I grew up where each Christmas we would put on the Christmas Nativity Play. While our church would often put on a play with children as the "actors", I also remember doing it at home as a family activity. Sometimes it was just the 5 of us while some years we would invite neighbors and family friends over to participate with us. And even though Christmas has become very commercial over the years, this remains one of my favorite family traditions. As we got older, we stopped acting it out and instead just read the story from the Bible. But now that my older brother and I both have kids, we have started to carry on the tradition with the next generation. This was our third year acting out the Nativity play with Noah's cousins, and was probably our best so far.
Noah's cousins drove down to New Jersey on Christmas Eve morning. As soon as they got to my parents' house, we started getting ready for our Nativity Play. Growing up, our costumes were very homemade. I remember I always wanted to be an angel and would end up wearing one of my dad's undershirts with some silver garland on my head. And the shepherds would wear bathrobes and have towels secured to their heads with a neck tie. We would even get some Burger King paper crowns and cover them with tinfoil for the 3 kings/wise men. A few years ago my mom organized and directed the play at their church, and she ended up buying a ton of costumes that we now have at our disposal. (My mom bought these costumes from here, but my sister-in-law got some for their church from Oriental Trading). Noah has one girl cousin, and she's happy to be Mary every year. While one of Noah's boy cousins had no interest in participating this year (he wasn't feeling very well), Noah and his other cousin, Matthew, were very into it. While my mom had purchased some shepherd "dresses", we then took a king size pillowcase and neck tie to make the headdress. We learned the king size pillowcase was a much better size compared to the towels we used to use. She picked up some staffs at Party City, and while we were a little concerned the boys would use them as weapons, we were pleasantly surprised that they behaved and no one got hurt.
Back in 1984, this script was published in a church magazine. Over the years, my parents have adapted the original script and we now use this script for our Nativity Play. My mom's experience is that kids often mumble the lines or don't speak loudly enough. So instead, she wrote the play so that a Narrator is the only person who speaks while the children act it out. And my favorite part is that in between all the speaking parts, we sing Christmas songs to help tell the story. My dad plays the guitar and leads the singing. Here are the lyrics to the songs we sing. If you don't have someone musical in your family, you could easily sing without background music or even download the songs to sing along with.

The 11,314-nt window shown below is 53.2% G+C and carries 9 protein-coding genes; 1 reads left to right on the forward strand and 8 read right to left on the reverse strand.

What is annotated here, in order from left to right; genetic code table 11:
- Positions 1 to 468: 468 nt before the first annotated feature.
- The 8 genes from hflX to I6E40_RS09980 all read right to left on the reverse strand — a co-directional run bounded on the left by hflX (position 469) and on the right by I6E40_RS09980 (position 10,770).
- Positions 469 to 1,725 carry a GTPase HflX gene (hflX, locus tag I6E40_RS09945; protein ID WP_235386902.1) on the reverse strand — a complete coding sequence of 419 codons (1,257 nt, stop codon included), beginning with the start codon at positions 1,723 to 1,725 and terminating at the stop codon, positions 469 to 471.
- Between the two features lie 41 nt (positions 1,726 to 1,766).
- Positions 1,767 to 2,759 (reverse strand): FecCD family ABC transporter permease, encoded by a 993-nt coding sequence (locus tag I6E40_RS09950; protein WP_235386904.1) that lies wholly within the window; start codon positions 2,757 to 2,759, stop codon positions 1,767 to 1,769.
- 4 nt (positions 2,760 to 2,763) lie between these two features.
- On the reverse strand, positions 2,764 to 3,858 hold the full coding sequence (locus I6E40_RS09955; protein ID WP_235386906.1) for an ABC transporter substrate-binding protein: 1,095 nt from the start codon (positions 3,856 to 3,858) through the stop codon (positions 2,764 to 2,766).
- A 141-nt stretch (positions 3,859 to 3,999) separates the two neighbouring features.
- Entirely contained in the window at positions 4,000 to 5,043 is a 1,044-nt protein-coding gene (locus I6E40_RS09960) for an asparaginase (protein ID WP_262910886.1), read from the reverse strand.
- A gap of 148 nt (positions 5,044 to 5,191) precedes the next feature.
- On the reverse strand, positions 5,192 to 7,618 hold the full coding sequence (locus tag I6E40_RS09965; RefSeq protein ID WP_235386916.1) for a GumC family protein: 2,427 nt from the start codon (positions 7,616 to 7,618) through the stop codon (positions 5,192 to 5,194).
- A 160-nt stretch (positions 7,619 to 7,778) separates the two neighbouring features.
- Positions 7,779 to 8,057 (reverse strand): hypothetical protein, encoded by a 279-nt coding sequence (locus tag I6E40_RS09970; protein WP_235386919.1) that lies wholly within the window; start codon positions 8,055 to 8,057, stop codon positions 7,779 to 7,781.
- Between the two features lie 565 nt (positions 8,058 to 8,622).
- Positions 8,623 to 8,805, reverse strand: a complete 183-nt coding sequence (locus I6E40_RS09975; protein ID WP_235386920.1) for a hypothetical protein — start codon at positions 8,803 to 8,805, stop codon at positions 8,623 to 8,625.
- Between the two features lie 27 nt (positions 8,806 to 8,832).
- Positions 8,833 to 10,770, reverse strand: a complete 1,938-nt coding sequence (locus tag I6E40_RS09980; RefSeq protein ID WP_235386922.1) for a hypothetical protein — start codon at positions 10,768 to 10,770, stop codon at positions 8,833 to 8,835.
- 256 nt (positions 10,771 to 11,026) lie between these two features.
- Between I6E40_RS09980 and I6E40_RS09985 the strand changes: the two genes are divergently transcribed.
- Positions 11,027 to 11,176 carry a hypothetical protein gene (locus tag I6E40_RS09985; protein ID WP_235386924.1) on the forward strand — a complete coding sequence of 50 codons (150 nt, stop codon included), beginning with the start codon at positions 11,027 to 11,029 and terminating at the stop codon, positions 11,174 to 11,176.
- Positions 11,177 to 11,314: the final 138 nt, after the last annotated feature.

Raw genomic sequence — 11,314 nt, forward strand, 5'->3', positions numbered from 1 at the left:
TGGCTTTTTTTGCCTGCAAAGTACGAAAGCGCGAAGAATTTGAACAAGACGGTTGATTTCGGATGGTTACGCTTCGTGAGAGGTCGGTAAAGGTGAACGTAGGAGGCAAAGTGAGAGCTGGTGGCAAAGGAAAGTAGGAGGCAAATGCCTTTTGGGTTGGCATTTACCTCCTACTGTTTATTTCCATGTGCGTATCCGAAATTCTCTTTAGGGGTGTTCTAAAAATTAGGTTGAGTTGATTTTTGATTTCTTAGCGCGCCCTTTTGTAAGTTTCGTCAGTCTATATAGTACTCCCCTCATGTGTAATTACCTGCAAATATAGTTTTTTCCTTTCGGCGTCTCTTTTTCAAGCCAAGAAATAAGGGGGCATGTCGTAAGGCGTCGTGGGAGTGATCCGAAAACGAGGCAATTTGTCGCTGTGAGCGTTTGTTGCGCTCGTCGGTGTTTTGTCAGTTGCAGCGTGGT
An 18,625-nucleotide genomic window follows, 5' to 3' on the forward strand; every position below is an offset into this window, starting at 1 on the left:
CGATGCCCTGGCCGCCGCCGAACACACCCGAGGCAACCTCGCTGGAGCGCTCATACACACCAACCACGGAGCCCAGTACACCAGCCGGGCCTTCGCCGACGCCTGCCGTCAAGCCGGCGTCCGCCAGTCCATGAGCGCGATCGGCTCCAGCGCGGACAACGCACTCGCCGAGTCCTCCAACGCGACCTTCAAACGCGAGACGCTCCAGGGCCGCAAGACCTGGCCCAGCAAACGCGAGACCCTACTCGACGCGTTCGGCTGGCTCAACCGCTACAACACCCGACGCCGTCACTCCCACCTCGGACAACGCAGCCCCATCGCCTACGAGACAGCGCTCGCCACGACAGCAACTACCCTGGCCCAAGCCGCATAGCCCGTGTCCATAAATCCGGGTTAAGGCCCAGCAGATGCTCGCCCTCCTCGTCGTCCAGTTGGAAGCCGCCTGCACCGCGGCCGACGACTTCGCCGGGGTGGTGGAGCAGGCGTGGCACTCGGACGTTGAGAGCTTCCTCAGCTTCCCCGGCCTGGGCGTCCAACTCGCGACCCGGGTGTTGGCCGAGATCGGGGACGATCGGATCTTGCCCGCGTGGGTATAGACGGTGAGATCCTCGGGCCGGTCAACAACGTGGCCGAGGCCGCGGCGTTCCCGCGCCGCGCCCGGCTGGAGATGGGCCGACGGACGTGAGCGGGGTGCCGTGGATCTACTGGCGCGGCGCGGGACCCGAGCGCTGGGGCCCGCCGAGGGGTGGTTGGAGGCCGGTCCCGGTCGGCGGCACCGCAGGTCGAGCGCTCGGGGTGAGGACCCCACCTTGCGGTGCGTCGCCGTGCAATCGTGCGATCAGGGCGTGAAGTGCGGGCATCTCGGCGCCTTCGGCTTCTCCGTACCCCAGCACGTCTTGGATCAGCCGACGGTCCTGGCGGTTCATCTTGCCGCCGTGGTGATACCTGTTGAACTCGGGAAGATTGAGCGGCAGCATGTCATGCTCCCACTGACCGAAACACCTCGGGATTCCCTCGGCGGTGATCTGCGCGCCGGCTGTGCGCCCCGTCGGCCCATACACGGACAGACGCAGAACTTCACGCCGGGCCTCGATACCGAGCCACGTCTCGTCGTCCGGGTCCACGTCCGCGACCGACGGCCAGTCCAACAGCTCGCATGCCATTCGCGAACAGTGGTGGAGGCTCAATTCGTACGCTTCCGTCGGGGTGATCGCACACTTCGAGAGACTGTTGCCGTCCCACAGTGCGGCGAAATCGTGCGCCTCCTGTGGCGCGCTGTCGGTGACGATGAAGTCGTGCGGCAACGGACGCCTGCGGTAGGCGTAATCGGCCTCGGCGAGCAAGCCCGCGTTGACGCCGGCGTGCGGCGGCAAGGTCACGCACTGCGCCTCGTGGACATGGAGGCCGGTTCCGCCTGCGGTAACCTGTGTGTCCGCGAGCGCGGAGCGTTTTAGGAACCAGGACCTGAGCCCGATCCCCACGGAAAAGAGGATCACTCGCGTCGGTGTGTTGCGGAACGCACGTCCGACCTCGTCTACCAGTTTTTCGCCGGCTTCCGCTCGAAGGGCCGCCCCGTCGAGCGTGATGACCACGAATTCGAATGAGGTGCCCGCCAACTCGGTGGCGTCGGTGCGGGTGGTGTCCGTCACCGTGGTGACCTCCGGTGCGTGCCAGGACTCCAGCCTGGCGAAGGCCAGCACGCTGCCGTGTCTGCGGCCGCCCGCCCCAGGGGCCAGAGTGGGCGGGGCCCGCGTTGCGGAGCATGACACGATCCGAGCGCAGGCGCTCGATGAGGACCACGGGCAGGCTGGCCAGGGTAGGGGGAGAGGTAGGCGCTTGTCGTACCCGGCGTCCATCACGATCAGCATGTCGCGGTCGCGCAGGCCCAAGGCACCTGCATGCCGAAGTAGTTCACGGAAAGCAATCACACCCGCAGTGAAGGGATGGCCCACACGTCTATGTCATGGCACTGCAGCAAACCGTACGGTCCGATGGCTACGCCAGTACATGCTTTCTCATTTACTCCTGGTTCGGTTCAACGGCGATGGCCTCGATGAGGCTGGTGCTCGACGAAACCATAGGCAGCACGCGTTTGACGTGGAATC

I love how this family tradition brings back so many childhood memories. To this day we use the crib that I used for my baby dolls as a child. This year, we borrowed Noah's Cabbage Patch doll to be Baby Jesus, but we still wrapped him up in my baby blanket.
And since we only had three kids this year, everyone got to have multiple roles. Mary and the shepherds did a quick change mid play and were then the 3 Kings (we got the crowns from here). I wrapped up some empty boxes for the wise men to give to Baby Jesus. The funniest part was when the kids were goofing around moving the boxes all over the place... they each wanted the gold wrapped one ;)
And once we were done with the Nativity Play, we sang some more of the upbeat Santa songs. We handed out bells, Santa hats, and reindeer ears and the kids put on a little show for us. It was hilarious to watch the kids dance around. Noah was very serious with his bell ringing and was tapping his foot to the beat.
Christmas is a big deal in my family. And while we definitely go all out with the toys and the gifts, it's nice that we also make sure to include the story of Jesus' birth into our celebration. I love that it's an easy and fun way to really get the kids involved and remind them of the real reason we celebrate.
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